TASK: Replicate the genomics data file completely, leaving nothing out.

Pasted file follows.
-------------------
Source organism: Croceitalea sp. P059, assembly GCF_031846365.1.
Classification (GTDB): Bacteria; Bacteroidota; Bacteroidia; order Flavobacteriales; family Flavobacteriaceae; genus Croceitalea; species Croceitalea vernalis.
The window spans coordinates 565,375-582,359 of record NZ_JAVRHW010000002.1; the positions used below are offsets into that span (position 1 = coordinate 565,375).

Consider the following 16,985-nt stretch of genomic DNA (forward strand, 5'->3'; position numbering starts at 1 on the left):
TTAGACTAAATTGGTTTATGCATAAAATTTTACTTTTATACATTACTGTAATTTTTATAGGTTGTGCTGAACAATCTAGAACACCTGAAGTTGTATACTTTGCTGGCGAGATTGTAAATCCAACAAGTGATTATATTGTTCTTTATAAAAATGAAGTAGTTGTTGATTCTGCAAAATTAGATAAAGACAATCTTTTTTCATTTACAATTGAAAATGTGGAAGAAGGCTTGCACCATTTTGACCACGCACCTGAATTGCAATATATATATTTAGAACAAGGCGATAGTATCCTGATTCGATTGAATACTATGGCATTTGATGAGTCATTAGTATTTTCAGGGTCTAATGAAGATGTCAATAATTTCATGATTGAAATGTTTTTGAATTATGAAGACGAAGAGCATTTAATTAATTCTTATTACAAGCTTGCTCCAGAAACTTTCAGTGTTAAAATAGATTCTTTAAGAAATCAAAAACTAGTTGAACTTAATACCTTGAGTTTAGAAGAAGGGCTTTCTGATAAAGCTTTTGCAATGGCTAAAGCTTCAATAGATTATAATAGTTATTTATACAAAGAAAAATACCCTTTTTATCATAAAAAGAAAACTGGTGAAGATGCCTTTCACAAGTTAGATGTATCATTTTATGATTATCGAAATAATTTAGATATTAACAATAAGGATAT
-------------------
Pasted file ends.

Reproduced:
Source organism: Croceitalea sp. P059, assembly GCF_031846365.1.
Classification (GTDB): Bacteria; Bacteroidota; Bacteroidia; order Flavobacteriales; family Flavobacteriaceae; genus Croceitalea; species Croceitalea vernalis.
The window spans coordinates 565,375-582,359 of record NZ_JAVRHW010000002.1; the positions used below are offsets into that span (position 1 = coordinate 565,375).

Consider the following 16,985-nt stretch of genomic DNA (forward strand, 5'->3'; position numbering starts at 1 on the left):
TTAGACTAAATTGGTTTATGCATAAAATTTTACTTTTATACATTACTGTAATTTTTATAGGTTGTGCTGAACAATCTAGAACACCTGAAGTTGTATACTTTGCTGGCGAGATTGTAAATCCAACAAGTGATTATATTGTTCTTTATAAAAATGAAGTAGTTGTTGATTCTGCAAAATTAGATAAAGACAATCTTTTTTCATTTACAATTGAAAATGTGGAAGAAGGCTTGCACCATTTTGACCACGCACCTGAATTGCAATATATATATTTAGAACAAGGCGATAGTATCCTGATTCGATTGAATACTATGGCATTTGATGAGTCATTAGTATTTTCAGGGTCTAATGAAGATGTCAATAATTTCATGATTGAAATGTTTTTGAATTATGAAGACGAAGAGCATTTAATTAATTCTTATTACAAGCTTGCTCCAGAAACTTTCAGTGTTAAAATAGATTCTTTAAGAAATCAAAAACTAGTTGAACTTAATACCTTGAGTTTAGAAGAAGGGCTTTCTGATAAAGCTTTTGCAATGGCTAAAGCTTCAATAGATTATAATAGTTATTTATACAAAGAAAAATACCCTTTTTATCATAAAAAGAAAACTGGTGAAGATGCCTTTCACAAGTTAGATGTATCATTTTATGATTATCGAAATAATTTAGATATTAACAATAAGGATAT